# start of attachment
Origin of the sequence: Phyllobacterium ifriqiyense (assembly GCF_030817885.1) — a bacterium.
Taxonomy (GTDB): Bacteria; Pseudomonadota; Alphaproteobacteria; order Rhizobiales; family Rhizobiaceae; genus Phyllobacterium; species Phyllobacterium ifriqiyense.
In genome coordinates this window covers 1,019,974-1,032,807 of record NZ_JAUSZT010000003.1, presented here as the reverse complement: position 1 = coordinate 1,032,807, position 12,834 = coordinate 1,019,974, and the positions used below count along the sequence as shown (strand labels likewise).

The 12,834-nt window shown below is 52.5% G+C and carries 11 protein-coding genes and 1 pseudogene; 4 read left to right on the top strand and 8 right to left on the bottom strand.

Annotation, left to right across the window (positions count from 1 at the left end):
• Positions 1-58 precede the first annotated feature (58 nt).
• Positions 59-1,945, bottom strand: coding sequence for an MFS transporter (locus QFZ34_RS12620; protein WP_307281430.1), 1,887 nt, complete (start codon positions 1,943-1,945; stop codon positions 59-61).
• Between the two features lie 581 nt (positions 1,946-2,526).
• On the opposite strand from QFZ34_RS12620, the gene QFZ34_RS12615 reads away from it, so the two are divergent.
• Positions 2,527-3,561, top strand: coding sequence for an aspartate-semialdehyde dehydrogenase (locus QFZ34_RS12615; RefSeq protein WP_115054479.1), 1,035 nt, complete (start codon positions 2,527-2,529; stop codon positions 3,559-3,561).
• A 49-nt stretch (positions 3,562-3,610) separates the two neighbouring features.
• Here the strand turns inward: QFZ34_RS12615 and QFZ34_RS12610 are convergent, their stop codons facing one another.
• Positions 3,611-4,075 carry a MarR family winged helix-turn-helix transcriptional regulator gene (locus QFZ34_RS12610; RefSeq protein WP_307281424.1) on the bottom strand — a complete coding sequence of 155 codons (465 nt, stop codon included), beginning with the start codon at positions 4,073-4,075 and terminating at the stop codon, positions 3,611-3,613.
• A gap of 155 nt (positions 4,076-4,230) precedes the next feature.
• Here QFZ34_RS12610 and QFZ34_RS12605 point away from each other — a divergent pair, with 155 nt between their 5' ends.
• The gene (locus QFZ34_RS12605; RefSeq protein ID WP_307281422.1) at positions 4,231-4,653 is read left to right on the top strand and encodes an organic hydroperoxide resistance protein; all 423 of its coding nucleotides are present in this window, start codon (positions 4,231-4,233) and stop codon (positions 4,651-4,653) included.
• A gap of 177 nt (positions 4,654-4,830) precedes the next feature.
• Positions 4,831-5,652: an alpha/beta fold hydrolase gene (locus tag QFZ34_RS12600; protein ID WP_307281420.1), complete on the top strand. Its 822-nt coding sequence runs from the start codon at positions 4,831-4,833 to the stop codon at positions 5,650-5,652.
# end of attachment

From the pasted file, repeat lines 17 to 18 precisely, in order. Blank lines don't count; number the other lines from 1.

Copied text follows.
• A gap of 177 nt (positions 4,654-4,830) precedes the next feature.
• Positions 4,831-5,652: an alpha/beta fold hydrolase gene (locus tag QFZ34_RS12600; protein ID WP_307281420.1), complete on the top strand. Its 822-nt coding sequence runs from the start codon at positions 4,831-4,833 to the stop codon at positions 5,650-5,652.